It should be reiterated that in this embodiment, the actuator is in the transparent mode prior to initiating antilock activities. Due to this feature, a calibrated value has been stored as Pm for this first wheel cycle. The calibrated value for Pm was established during the previous control cycle when antilock control activity was not required (flow diagram path <52>-<53>-<55>-<57>-<59>-<61>). Also, a calibrated value for the road surface coefficient, μr, has been stored. This is because, in this embodiment, the calculation of μr is dependent upon Pm, as will be detailed later. Since Pm has been set to a default value, it follows that μr must also be established at some default value. Consistently, it also follows that the system slip threshold, which is dependent upon μr, has also been set to a calibration value. The system slip threshold is used at step <52> to indicate when an incipient wheel lock condition exists. During later wheel cycles, i.e. after the initiation of antilock activities, the actuator is no longer transparent. Referring to the earlier description of the modulator 10, the DC motor 12 will now be driving the actuator 14. Thus the actual value of Is, rather than a calibrated value, is stored in Pm during later wheel cycles. When an actual value of Pm is determined, the system can calculate road surface coefficient, μr, and from this modify the system slip threshold to reflect the actual critical slip for the surface. These processes will be described later in this disclosure.
Returning to the description of the path <52>-<63>-<65>-<67>-<69>, having determined an incipient wheel lock condition is present, the controller 16 commands the actuator to release wheel brake pressure <71>. This is accomplished by rotating the motor 12 in the reverse direction, which retracts the piston 22, seats the check ball 20, isolates the wheel brake from the boost 1 and relieves pressure at the wheel brake. The controller completes the control cycle by proceeding to execute the background tasks.
Governed by the control cycle interrupt, the controller continues reading wheel speed information <50>, calculating dynamic wheel parameters <51>, and evaluating the status of these wheel parameters <52> every interrupt control cycle. While the wheel is still tending to lock <63>, the release flag remains set (as it was set during the first time through this path) and the controller proceeds from determining the status of the release flag <65> directly to relieving wheel brake pressure <71>, and does not disturb the stored value of Pm.
Eventually, sufficient pressure will be relieved to allow wheel recovery. With the beginning of another control cycle, the controller proceeds, as usual, through steps <50>, <51> and <52>, and determines that the dynamic parameters indicate the wheel is now substantially recovered <73>. Substantial recovery occurs when wheel slip is below the system slip threshold. Again, recall that until the controller is able to affirmatively establish a system slip threshold value, the default value established during path <63>-<65>-<67>-<69>-<71> is used. Returning to the description of path <52>-<73>, the controller next evaluates the status of the reapply flag <75>, which, based upon the prior control cycle activity, is clear. Keeping with the purpose of the reapply and release flags, the reapply flag is set and the release flag is cleared <77>.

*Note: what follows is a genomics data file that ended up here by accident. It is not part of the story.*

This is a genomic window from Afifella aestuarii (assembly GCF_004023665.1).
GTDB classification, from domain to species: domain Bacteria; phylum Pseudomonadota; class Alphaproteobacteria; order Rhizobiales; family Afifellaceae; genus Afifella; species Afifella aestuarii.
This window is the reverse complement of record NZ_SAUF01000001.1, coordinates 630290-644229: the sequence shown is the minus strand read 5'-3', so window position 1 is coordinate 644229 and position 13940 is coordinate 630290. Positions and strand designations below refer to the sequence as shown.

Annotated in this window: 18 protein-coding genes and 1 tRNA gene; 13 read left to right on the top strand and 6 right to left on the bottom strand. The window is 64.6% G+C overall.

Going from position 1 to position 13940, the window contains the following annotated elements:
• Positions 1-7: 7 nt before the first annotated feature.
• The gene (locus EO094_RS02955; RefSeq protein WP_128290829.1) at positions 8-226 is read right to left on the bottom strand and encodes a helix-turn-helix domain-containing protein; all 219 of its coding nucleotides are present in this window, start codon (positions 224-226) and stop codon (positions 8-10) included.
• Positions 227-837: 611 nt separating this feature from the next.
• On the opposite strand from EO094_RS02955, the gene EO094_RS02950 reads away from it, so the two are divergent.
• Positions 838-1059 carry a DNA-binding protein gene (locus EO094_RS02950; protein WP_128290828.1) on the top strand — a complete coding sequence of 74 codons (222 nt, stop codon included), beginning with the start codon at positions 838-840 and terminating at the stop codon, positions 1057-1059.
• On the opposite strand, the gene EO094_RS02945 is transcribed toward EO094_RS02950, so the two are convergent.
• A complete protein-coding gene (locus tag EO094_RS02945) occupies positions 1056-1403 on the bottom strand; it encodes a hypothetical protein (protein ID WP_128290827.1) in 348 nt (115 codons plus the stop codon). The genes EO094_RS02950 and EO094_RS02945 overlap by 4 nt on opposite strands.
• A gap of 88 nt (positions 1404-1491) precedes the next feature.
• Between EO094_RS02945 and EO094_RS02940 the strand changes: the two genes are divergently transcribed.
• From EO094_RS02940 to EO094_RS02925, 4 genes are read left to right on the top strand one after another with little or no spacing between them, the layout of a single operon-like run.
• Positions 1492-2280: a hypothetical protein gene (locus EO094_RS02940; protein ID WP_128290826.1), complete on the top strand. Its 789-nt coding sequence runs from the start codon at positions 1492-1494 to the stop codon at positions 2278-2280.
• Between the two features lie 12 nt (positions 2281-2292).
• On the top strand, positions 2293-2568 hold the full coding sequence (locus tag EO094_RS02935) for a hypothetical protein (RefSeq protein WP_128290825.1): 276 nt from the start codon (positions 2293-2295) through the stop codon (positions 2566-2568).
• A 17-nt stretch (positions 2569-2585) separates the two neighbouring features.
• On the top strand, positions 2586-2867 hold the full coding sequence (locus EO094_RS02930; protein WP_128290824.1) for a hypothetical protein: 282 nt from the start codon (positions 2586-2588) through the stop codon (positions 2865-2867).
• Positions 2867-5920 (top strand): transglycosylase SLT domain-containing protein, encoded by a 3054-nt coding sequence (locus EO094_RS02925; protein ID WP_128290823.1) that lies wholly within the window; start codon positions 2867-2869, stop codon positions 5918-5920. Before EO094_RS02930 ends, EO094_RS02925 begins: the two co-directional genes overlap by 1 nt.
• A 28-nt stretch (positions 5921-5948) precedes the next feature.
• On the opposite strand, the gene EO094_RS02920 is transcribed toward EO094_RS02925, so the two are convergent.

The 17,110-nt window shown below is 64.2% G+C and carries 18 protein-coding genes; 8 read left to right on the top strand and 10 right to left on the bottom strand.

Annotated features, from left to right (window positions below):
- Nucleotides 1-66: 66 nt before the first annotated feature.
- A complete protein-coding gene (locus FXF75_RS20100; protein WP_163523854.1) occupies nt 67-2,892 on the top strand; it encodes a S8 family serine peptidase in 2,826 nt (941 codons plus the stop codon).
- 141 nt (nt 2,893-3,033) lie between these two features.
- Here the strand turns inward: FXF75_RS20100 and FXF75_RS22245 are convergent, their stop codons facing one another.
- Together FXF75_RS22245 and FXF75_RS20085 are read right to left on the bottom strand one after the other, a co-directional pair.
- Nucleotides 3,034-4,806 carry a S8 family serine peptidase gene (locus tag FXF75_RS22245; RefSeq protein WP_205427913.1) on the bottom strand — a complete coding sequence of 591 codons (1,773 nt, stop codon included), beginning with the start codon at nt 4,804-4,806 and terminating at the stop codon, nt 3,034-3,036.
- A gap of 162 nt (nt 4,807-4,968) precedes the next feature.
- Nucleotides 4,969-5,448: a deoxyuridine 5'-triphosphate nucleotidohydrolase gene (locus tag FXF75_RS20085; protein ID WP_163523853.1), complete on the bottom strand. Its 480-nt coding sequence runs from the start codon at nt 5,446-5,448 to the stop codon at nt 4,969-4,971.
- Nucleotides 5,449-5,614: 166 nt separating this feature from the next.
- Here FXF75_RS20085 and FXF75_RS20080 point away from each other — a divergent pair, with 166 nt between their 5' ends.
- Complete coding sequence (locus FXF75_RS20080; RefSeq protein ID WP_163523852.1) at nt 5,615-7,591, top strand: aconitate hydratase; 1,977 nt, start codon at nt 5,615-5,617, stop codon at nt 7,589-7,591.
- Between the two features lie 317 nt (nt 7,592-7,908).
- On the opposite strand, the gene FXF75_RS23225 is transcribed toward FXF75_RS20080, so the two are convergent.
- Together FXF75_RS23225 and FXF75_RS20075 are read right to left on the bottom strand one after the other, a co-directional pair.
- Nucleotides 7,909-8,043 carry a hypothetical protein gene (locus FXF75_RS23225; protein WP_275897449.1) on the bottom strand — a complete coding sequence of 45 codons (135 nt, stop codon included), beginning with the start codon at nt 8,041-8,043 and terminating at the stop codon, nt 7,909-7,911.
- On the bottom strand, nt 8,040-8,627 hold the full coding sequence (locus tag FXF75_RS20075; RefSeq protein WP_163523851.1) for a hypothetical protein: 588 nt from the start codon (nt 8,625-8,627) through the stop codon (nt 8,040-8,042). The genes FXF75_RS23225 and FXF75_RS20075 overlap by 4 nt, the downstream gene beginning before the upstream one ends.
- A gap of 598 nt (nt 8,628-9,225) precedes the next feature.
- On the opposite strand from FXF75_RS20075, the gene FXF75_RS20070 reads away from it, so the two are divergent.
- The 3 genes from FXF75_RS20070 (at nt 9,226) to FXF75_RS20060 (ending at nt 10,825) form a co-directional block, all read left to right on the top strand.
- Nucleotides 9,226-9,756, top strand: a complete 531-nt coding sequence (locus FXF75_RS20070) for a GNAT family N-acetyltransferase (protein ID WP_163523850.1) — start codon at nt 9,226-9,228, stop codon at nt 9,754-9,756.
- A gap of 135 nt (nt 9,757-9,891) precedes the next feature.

Next, the controller determines the coefficient of friction for the operating surface <81>, in a manner such as illustrated in Research Disclosure, #295100, page 924, November 1988. This is done by first weighting Pm, the reference pressure, as being indicative of either a high, medium or low coefficient surface. If Pm, the maximum brake pressure achieved during the wheel cycle, is a large value (e.g. >1200 p.s.i.), it is considered indicative of operation on a high coefficient of friction surface and is weighted with a value representative of a high mu surface (0.8-1.0). Similarly, a moderate (600-1200 p.s.i.) value of Pm is considered indicative of a medium coefficient surface and is weighted as such (0.4-0.8), while a low value of Pm (<600 p.s.i.) is indicative of a low coefficient of friction and is weighted with a low mu surface value (0.05-0.4). Next, the peak wheel reacceleration is likewise weighted. Thus, a high peak reacceleration (>6 g's) is considered indicative of a high coefficient of friction and is correspondingly weighted to represent a high mu surface (0.8-1.0), a moderate (2-6 g's) peak reacceleration is indicative of a medium coefficient and is weighted accordingly (0.4-0.8), while a small (<2 g's) peak reacceleration is indicative of a low coefficient surface and is weighted to represent a low mu surface (0.05-0.4). Expressed as a mathematical ranging relationship, the weighting process appears as: ##EQU1## where Pm is the maximum pressure achieved during the wheel cycle, ap is the peak wheel reacceleration during recovery and WPm and Wap are the weight terms for Pm and ap, respectively. The weights are then averaged to arrive at the value for the coefficient of friction for the operating surface: